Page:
“Our Global Blockchain Council membership reflects varying ideological perspectives on what blockchain technology is appropriate for and where it is going, ranging from bitcoin maximalists to enterprise service providers,” Warren said. “This highly opinionated group came together and agreed that the blockchain community needed the foundational principles we are presenting today. Agreement from across Council members, despite their divergent perspectives, indicates the critical need for a values-based document like this in order to ensure that the technology remains true to its roots as the application layer starts to scale.”

The Forum is partnering with ecosystem leaders from Hyperledger and Ethereum, as well as the consulting and investor communities to issue specific “Guidance Documents” around how the principles can be implemented on a more tactical level. These will further help developers, governments, executives, corporate boards, international organizations and others implement the principles and take action now.

Additionally, Global Blockchain Council members will be partnering with individual organizations, associations and membership-based entities and investors for virtual sessions on how companies can meaningfully implement the Principles in their operations.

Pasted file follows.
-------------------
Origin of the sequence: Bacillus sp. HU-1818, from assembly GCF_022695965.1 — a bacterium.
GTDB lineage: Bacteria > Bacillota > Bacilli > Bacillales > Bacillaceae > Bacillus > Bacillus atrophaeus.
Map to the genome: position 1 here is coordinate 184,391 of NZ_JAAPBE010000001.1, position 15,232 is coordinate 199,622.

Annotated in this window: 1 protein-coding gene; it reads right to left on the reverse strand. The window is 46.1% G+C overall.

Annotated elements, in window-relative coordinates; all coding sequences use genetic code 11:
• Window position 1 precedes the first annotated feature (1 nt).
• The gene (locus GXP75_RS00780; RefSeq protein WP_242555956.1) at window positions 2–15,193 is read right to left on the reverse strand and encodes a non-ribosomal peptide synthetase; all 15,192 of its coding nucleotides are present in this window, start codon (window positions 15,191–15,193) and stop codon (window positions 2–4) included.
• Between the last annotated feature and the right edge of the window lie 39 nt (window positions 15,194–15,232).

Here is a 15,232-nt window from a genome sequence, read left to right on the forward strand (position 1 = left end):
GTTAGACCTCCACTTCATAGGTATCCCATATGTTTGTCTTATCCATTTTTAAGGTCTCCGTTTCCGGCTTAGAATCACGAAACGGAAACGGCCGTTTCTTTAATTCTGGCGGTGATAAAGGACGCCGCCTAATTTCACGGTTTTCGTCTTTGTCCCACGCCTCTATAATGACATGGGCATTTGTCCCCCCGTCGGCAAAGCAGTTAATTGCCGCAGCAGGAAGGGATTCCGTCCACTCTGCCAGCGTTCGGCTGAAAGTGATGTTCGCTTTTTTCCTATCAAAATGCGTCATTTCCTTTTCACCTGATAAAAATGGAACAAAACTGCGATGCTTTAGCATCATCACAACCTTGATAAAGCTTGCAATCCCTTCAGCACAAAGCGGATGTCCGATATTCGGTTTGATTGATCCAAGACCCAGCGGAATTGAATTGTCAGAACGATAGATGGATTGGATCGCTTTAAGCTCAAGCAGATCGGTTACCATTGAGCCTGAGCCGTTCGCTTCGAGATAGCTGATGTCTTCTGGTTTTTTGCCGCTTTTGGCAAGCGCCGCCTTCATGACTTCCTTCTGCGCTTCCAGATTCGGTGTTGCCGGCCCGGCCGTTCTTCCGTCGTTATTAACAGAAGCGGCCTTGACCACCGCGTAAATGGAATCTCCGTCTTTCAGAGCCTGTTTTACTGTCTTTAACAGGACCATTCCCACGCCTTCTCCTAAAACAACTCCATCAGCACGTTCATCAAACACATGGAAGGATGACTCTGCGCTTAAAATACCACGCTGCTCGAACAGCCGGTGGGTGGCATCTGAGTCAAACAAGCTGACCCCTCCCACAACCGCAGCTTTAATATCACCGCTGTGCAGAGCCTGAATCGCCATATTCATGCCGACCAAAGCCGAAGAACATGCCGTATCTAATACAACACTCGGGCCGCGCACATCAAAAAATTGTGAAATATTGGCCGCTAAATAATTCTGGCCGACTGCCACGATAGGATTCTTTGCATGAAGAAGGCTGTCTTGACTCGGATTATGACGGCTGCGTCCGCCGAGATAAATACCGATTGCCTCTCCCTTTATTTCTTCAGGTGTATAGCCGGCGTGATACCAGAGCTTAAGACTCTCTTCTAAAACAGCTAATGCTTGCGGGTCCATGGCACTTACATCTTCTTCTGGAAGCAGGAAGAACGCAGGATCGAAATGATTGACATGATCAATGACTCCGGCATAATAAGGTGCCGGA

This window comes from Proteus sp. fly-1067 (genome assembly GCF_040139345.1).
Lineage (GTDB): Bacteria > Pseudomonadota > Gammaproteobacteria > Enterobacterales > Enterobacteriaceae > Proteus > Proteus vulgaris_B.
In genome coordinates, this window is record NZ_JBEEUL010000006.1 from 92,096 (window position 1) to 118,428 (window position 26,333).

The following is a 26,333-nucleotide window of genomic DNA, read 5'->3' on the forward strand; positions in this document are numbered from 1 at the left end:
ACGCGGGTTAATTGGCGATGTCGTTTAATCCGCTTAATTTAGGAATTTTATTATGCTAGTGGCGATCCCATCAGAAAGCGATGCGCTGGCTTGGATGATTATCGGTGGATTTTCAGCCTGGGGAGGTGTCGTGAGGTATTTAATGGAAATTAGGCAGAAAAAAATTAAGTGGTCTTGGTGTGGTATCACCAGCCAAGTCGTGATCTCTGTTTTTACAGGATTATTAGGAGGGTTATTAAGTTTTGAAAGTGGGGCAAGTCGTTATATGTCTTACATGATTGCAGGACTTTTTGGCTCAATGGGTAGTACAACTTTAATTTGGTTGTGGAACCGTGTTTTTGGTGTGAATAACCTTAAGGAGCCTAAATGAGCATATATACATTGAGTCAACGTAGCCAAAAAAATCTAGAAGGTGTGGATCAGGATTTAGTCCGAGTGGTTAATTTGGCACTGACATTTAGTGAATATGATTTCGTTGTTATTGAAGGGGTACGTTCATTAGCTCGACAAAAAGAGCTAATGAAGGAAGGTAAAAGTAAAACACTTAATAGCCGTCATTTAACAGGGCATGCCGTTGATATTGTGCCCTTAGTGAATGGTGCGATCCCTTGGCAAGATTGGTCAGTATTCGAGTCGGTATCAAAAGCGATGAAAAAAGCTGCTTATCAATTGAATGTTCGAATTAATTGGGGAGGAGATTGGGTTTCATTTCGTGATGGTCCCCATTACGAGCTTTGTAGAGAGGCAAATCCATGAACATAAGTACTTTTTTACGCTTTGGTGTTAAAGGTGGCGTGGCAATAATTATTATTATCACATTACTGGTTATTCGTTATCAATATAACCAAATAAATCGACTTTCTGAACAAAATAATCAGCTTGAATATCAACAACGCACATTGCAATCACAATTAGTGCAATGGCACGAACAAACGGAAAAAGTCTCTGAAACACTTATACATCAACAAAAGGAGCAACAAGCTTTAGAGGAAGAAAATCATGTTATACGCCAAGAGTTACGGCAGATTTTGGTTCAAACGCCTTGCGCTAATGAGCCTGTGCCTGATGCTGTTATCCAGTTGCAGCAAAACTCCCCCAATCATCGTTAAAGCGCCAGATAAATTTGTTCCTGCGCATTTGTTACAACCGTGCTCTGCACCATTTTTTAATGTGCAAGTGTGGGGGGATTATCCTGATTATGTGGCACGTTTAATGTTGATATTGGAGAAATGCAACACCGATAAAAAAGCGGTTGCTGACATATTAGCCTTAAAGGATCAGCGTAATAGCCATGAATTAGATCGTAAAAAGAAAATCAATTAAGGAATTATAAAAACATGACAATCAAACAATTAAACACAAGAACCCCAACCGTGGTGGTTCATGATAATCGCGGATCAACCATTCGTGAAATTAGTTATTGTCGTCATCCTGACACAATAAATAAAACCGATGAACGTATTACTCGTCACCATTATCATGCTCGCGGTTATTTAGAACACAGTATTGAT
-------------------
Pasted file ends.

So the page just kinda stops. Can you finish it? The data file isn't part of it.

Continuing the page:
Early Adopters and Supporters

“I accepted the nomination to Co-Chair the Global Blockchain Council because I believe despite differences in methods and philosophies, there’s a shared feeling in the blockchain ecosystem that this technology is truly disruptive, democratizing access to money and ownership of data in ways that we never could before,” said Elizabeth Rossiello, Chief Executive Officer, AZA Finance. “As a founder and entrepreneur, I know that the Presidio Principles will encourage wider accessibility to emerging technologies and therefore wider potential for adopters.”